Disgrace

"Very Good"

Disgrace Review


Slow-paced and quietly involving, this drama, based on a JM Coetzee novel, is so packed with big issues that it sometimes feels like a bit too much. But it's provocative and fascinating, and never offers any easy answers.

David (Malkovich) is a professor at a Cape Town university who shocks the community with his unrepentant attitude toward a manipulative affair he has with a student (Engel). Shamed into leaving his post, he goes to live with his daughter Lucy (Haines) on her remote farm, where he helps Lucy's friend Bev (Press) in her work at a local animal sanctuary. After a nasty event, David is unnerved to discover that Lucy has given some land to her farmhand Petrus (Ebouaney) and that she's happy for Petrus to have the upper hand.

This is a complex, challenging look at issues facing post-Apartheid South Africa, and some of the nuances of the situation might be lost on foreign audiences. But the film is so well-made that it has the ability to get under our skin and constantly surprise us with our own reactions as we keep switching sides in various debates that perhaps seem unrelated. The filmmakers are exploring issues of power here, and their approach is anything but simplistic.

Malkovich is a superb presence at the centre of the film: quietly intense, a little creepy and thoroughly believable as a man who has chosen to ignore whatever society tells him to do. Most impressive is how he continually wins our sympathy, against the odds, and helps us understand the larger issues that are roaring under the surface. His scenes with the excellent Haines are terrific, as are his more open-handed moments with Press. The whole cast effortlessly blends raw emotion with sharp wit.

So it's a bit strange that a film so packed with solid material could feel so aloof and untouchable. Kind of like David himself, this story plays with principles but doesn't really act on them. And as the film blurs the lines between power and desire, it starts to feel heavy and rather grim, like a twisted fable about a nation that hasn't quite begun to find a way out of its own dark history.



Disgrace

Facts and Figures

Run time: 119 mins

In Theaters: Thursday 18th June 2009

Distributed by: Maximum Film Distribution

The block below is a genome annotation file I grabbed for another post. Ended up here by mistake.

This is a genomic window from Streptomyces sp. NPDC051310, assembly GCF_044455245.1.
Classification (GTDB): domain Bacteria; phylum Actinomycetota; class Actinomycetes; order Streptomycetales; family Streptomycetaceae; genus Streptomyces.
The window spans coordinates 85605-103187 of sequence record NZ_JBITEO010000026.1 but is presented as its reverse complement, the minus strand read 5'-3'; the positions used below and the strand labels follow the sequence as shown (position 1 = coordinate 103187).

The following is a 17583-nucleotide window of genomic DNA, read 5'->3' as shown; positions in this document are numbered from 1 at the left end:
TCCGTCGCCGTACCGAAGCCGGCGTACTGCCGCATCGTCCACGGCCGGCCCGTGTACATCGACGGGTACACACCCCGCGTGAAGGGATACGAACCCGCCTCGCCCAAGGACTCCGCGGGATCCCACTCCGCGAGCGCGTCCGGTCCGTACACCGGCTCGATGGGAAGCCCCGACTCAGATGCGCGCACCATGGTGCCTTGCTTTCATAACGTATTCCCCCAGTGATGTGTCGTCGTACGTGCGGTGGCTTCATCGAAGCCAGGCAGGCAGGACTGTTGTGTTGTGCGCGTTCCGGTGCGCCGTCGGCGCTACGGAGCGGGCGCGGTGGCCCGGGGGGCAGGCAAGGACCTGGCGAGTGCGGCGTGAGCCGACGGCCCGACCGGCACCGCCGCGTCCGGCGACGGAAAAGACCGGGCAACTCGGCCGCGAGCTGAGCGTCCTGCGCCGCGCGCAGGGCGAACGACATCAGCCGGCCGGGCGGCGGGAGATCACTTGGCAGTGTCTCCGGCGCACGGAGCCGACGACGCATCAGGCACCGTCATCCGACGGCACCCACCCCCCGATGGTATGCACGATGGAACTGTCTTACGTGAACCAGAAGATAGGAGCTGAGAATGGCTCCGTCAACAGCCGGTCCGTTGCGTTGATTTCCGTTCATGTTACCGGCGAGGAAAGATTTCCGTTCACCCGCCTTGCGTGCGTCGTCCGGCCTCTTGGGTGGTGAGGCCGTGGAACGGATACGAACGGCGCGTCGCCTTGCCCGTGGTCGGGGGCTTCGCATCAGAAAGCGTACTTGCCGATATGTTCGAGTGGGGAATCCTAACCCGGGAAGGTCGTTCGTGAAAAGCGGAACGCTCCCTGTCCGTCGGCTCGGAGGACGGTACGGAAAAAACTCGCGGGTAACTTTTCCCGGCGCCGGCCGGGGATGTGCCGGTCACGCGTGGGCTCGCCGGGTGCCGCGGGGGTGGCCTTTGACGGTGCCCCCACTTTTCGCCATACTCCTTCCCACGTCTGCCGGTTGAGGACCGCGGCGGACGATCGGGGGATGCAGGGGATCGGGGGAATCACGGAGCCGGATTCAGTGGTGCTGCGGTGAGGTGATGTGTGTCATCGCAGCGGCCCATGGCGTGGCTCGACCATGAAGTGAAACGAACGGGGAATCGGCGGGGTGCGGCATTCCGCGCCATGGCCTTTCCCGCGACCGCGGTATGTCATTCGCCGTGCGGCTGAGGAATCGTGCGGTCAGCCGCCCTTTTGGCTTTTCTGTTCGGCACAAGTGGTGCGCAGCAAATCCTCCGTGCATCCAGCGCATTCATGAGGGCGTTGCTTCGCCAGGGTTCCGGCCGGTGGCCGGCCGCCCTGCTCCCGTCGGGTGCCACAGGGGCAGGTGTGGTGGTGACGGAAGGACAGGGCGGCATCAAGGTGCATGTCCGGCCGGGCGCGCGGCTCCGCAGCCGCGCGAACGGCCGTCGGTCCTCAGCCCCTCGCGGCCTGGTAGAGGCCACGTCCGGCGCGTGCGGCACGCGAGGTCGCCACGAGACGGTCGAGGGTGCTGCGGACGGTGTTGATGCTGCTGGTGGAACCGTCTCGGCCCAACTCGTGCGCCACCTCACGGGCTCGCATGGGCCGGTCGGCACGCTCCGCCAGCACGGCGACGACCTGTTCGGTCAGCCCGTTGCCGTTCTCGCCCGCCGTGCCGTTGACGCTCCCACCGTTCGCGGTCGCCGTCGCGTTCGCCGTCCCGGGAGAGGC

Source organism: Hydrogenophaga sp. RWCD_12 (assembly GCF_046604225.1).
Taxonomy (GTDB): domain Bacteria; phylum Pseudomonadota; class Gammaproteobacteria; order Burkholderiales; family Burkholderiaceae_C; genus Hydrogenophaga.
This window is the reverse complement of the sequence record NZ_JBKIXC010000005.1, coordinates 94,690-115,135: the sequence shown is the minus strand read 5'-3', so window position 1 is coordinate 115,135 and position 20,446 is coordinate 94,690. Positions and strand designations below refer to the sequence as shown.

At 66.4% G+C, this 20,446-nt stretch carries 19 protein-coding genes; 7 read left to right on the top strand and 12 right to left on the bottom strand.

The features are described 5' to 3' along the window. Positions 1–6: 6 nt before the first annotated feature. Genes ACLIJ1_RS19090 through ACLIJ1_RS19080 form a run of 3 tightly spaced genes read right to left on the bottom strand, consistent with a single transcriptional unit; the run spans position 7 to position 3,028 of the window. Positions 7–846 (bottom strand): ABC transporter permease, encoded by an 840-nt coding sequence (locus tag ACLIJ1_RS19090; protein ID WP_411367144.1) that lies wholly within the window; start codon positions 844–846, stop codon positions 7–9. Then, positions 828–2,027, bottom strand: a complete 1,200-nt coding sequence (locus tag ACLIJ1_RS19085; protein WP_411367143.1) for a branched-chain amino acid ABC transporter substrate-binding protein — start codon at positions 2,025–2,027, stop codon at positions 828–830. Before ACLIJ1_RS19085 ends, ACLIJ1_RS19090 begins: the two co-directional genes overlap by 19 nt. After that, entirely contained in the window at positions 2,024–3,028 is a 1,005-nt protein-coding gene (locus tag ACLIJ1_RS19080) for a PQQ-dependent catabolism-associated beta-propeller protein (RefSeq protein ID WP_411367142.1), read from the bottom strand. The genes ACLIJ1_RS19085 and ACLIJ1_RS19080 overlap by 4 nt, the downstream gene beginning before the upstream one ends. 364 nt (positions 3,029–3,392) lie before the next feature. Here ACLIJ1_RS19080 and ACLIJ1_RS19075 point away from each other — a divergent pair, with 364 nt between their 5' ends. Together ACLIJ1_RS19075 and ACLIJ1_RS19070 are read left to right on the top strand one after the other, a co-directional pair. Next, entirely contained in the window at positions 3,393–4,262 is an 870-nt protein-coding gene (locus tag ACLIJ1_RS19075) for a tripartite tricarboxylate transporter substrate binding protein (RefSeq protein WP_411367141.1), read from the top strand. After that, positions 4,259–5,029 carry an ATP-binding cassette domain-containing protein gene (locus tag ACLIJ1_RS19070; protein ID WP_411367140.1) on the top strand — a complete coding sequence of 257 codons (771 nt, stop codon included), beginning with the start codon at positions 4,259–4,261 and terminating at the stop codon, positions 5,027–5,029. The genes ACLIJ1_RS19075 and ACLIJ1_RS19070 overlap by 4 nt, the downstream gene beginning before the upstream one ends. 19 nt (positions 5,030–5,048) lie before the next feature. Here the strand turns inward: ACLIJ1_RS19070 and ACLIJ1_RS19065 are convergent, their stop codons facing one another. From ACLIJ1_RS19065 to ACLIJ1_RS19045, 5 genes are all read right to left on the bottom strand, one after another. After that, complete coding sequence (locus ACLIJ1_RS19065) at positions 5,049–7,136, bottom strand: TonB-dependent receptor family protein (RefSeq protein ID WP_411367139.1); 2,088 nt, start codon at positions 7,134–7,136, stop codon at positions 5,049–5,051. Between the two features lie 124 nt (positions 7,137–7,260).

Reviews

Contactmusic.com: 3.5 / 5

Rotten Tomatoes: 81%
Fresh: 47 Rotten: 11

IMDB: 6.6 / 10

Cast & Crew

Director: Steve Jacobs

Producer: Anna Maria Monticelli, , Steve Jacobs

Starring: as David Lurie, as Petrus, Natalie Becker as Soraya, Antoinette Engel as Melanie Isaacs

Contactmusic


Links



Advertisement

New Movies

Colossal Movie Review

Colossal Movie Review

It's rare to find a movie that so defiantly refuses to be put into a...

King Arthur: Legend of the Sword Movie Review

King Arthur: Legend of the Sword Movie Review

It's unlikely that Guy Ritchie could make a boring movie if he wanted to. This...

Snatched Movie Review

Snatched Movie Review

It doesn't really matter that the script for this lively action-comedy is paper thin: teaming...

Jawbone Movie Review

Jawbone Movie Review

Boxing movies aren't usually this thoughtful. Sure, there are plenty of punchy moments in the...

Whisky Galore! Movie Review

Whisky Galore! Movie Review

Scottish filmmaker Gillies MacKinnon (Hideous Kinky) remakes the 1949 Ealing comedy classic, although it's difficult...

Alien: Covenant Movie Review

Alien: Covenant Movie Review

Master filmmaker Ridley Scott is back to continue the story 10 years after the events...

The Journey (2017) Movie Review

The Journey (2017) Movie Review

A fictionalised account of real events, this drama is reminiscent of Peter Morgan's work in...

Advertisement
Sleepless Movie Review

Sleepless Movie Review

In remaking the 2011 French thriller Sleepless Night, the filmmakers have dumbed down both the...

Unlocked Movie Review

Unlocked Movie Review

By injecting a steady sense of fun, this slick but mindless action thriller both holds...

Lady Macbeth Movie Review

Lady Macbeth Movie Review

A seriously impressive feature directing debut with a star-making central performance, this period British drama...

Guardians of the Galaxy Vol. 2 Movie Review

Guardians of the Galaxy Vol. 2 Movie Review

It was never going to be easy to match the impact of 2014's Guardians of...

The Promise Movie Review

The Promise Movie Review

The director of Hotel Rwanda, Terry George, turns to another humanitarian horror: the systematic murder...

Their Finest Movie Review

Their Finest Movie Review

Skilfully written, directed and acted, this offbeat British period film tells a story that catches...

Unforgettable Movie Review

Unforgettable Movie Review

With heavy echoes of trashy thrillers like Fatal Attraction, this movie overcomes its painfully simplistic...

Advertisement
Artists
Actors
    Filmmakers
      Artists
      Bands
        Musicians
          Artists
          Celebrities
             
              Artists
              Interviews
                musicians & bands in the news
                  actors & filmmakers in the news
                    celebrities in the news

                      Go Back in Time using our News archive to see what happened on a particular day in the past.